Five Things We Learned in the Ravens 22-17 loss to the Seahawks

1. When the Ravens lose games like this, John Harbaugh often refers to the team's performance as a "lack of execution." With all due respect, that's coach-speak, and it doesn't really mean a whole lot. It's an explanation that's purposefully vague. When a team fails "execute" a play, there is a reason for it, so let's call it what it really is. This team lacks focus.

I don't really know how anyone on the Ravens -- player or coach -- could argue otherwise. It isn't just bad luck, that's for sure. There is a pattern here. All three of their losses were preceded by wins over a good team the Ravens were fired up and eager to play. Either they privately obsess too much over their own status and press, or they believe deep down they've worked through their inconsistencies after each big win, and are surprised by new wrinkles teams throw at them.


Yes, it's always difficult to win on the road in the NFL. And when a good team gets knocked off by a bad team, especially on the road, players tend to say things like this: "Those guys get paid too. They're NFL players too." But the main reason it's difficult to win on the road in the NFL is that it's harder to focus away from home. You're in an unfamiliar environment, you're often uncomfortable, and you can't rely on outside factors to give you an emotional boost.

Great teams overcome those factors one of two ways. Either they play with so much intensity and aggressiveness, they overwhelm bad teams by being that much better and faster. Their errors aren't amplified. The other way they overcome road woes is by not making mistakes. They show up, handle their business, and don't blow calls or assignments. They might not be juiced up to play against a bad team, but they put themselves in the right position enough times that talent eventually wins out.

The Ravens are a talented team, despite their flaws. They wouldn't have been able to win in Pittsburgh if they weren't one of the AFC's most talented teams. But they sure don't deal particularly well with high expectations. You can try to pin it on one area if it makes you feel better. (We'll get to Cam Cameron and the lack of a running game, David Reed's atrocious special teams performance, as well as the Swiss cheese 3rd-down defense in a second.) But it's really the entire team that lacks focus. Losing to Tennessee wasn't a big deal because the Titans have talent. Losing to Jacksonville was unpleasant, but every now and then you go on the road and lay an egg. And losing to Seattle, in theory, could be viewed as understandable because it's one of the hardest places to play in the NFL. There are always going to be week-to-week excuses and explanations. But when you view all three games together, you have to conclude there is a larger trend in play, and that the Ravens don't "execute" against bad teams because they're not good at blocking out external issues.

It's hard -- at least right now -- to imagine this team putting together the three or four great weeks it would require to win a Super Bowl. But you also have to wonder if a string of playoff games wouldn't unite this team in a way that nothing else could. They only seem to lose to bad teams, not good ones, so assuming they make the playoffs and don't have to play a bad team, in theory, they'll be fine.

I don't buy that theory though. I think if the inconsistency continues, it will be their undoing. It might be time the Ravens drag out the tired, but oh-so-useful cliche that "No one believes in us." Because right now, just when this team threatens to make you a believer, they have a knack for disappointing you.

2. At some point, we may have to concede that Cam Cameron's philosophies are a reflection of John Harbaugh's philosophies. Harbaugh is the head coach. He can tell his offensive coordinator he wants to run the ball more, and Cameron has to listen. No one disputes that. So maybe its time we stop blaming Cameron for Ray Rice's lack of rushes, and start asking a broader, more pointed question: Does Cameron abandon the run early in games because Harbaugh has no issue with abandoning the run early in games?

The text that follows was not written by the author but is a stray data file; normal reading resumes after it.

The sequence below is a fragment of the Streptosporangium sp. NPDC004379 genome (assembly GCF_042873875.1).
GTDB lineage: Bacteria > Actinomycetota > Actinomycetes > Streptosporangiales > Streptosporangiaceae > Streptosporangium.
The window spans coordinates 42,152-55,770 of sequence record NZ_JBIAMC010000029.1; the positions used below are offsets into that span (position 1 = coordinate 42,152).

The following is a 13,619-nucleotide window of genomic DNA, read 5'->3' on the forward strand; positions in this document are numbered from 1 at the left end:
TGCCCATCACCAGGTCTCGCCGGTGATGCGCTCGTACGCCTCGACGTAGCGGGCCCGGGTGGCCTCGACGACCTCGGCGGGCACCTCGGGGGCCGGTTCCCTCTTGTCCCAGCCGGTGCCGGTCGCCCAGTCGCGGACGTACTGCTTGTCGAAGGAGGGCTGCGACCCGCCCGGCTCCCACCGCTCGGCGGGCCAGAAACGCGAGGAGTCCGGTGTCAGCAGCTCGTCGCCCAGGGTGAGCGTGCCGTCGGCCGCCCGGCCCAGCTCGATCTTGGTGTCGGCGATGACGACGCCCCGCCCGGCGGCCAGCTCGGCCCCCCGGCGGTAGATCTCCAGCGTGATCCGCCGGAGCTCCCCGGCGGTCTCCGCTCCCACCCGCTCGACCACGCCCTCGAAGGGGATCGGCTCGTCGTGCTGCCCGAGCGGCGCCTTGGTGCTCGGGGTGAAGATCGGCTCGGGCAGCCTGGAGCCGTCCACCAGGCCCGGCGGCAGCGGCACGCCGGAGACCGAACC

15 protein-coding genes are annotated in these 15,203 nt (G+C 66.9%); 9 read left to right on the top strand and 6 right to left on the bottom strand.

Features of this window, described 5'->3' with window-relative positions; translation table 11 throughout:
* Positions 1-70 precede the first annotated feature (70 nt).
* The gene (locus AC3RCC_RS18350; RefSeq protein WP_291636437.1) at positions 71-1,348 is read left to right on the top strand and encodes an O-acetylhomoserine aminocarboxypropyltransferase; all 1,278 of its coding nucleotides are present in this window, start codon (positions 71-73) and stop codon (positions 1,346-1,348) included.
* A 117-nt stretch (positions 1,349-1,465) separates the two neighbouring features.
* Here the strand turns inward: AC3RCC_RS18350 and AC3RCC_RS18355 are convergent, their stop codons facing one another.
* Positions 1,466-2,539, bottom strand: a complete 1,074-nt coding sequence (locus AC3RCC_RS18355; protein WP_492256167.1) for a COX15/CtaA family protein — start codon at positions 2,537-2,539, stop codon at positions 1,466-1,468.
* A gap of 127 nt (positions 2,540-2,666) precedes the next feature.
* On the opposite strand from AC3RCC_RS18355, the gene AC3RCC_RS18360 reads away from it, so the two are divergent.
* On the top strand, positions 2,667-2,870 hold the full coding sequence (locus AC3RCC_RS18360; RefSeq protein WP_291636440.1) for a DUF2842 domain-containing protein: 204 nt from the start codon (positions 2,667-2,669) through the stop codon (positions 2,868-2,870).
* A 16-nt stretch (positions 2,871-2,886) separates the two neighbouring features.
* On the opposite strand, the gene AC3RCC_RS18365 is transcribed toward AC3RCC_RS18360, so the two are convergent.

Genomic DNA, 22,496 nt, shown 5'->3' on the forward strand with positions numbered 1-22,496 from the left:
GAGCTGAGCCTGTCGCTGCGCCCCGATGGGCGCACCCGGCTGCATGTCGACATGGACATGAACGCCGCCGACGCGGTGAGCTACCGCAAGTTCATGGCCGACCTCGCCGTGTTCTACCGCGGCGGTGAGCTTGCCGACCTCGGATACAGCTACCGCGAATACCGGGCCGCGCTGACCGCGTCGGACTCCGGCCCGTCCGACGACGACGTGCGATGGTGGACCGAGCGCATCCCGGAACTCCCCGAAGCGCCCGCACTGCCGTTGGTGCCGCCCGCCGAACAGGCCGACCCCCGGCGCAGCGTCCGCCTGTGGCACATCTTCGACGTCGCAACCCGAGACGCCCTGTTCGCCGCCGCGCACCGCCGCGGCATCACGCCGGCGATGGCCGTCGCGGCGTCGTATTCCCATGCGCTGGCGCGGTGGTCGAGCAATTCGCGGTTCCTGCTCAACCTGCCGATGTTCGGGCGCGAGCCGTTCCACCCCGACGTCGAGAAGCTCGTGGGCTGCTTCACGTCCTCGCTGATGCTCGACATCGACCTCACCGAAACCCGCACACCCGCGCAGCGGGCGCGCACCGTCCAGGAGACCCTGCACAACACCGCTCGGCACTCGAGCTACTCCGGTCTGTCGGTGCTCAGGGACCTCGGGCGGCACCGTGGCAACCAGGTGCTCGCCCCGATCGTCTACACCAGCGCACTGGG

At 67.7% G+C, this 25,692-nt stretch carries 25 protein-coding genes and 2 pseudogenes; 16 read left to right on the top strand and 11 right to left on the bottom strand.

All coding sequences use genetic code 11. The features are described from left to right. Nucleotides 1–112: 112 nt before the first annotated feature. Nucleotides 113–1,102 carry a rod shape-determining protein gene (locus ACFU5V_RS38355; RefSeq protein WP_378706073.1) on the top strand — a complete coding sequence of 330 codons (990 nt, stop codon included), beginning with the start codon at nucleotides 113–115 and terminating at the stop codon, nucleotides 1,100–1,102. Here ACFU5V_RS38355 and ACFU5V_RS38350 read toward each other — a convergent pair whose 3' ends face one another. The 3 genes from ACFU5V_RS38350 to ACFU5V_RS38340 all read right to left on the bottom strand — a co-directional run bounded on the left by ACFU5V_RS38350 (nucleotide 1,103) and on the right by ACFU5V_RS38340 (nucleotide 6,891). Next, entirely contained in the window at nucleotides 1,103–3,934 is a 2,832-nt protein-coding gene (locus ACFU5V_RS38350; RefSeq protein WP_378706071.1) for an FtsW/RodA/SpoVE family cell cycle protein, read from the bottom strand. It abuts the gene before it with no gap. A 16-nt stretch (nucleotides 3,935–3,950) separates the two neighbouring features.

A lot of Ravens fans are angry about the fact that Rice carried the ball only five times against the Seahawks, and since Rice said he was too emotional to speak with reporters after the game, I'll bet you he's not thrilled about it either. David Reed's turnovers on special teams made it difficult to run the ball, but the turnovers didn't make it impossible. After the Ravens fell behind 10-0, they threw the ball 11 consecutive times before they called another running play. Cameron called for a handoff to Ricky Williams to end the streak, but he followed that up with five consecutive passes -- although to be fair, the last of those five was a pass by Ray Rice to Ed Dickson for a touchdown.

But here is why I'm not comfortable with blaming Cameron in full, and why I don't think anything will change unless Harbaugh demands a philosophical change. There were a number of throws that were wide open. Joe Flacco wasn't under a ton of duress. But they didn't work because Flacco made some poor throws, and even when he was on the mark, his receivers had a few glaring drops. If I were Cameron, I'd look at the film and say: You know, I called a lot of good plays. My quarterback just didn't throw the ball all that accurately, and when he did, the receivers didn't catch it particularly well.


And you know what? He'd be right.

But here is what's problematic: It isn't a surprise to see Joe Flacco make inaccurate throws this year. For whatever reason, this is kind of who he is right now. He's a streaky quarterback capable of greatness as well as mediocrity. I said last week it's impossible to predict how he's going to play, and I stand by that. His receivers only further complicate things by their inability to hold on to some of his best throws. But as far as the Ravens passing game is concerned, I don't see Flacco and Co. turning the proverbial corner, at least not this year.

This is who Flacco is right now. He's a pretty good quarterback. Some of the time. I sort of chuckle every time he plays a great game, because he inevitably gets a question from the media that I'll paraphrase, but it goes something like this:

Got anything you want say to your haters, Joe?

Flacco tends to roll his eyes whenever this comes up, which I appreciate, because even he seems to understand it's an absurd premise. Speaking on behalf of the so called "haters," I guess I'll just say I'd like to see a little more consistency. I suspect Flacco would too.

Cameron actually has a lot more faith in Flacco than he gets credit for. It's funny that Cameron is so often accused by fans of holding Flacco back because then you watch games like this, where he puts the entire offense on Flacco's shoulders, and that couldn't be further from the truth. A lot of times, however, he has too much faith in his quarterback. He calls games like he has Aaron Rodgers back there.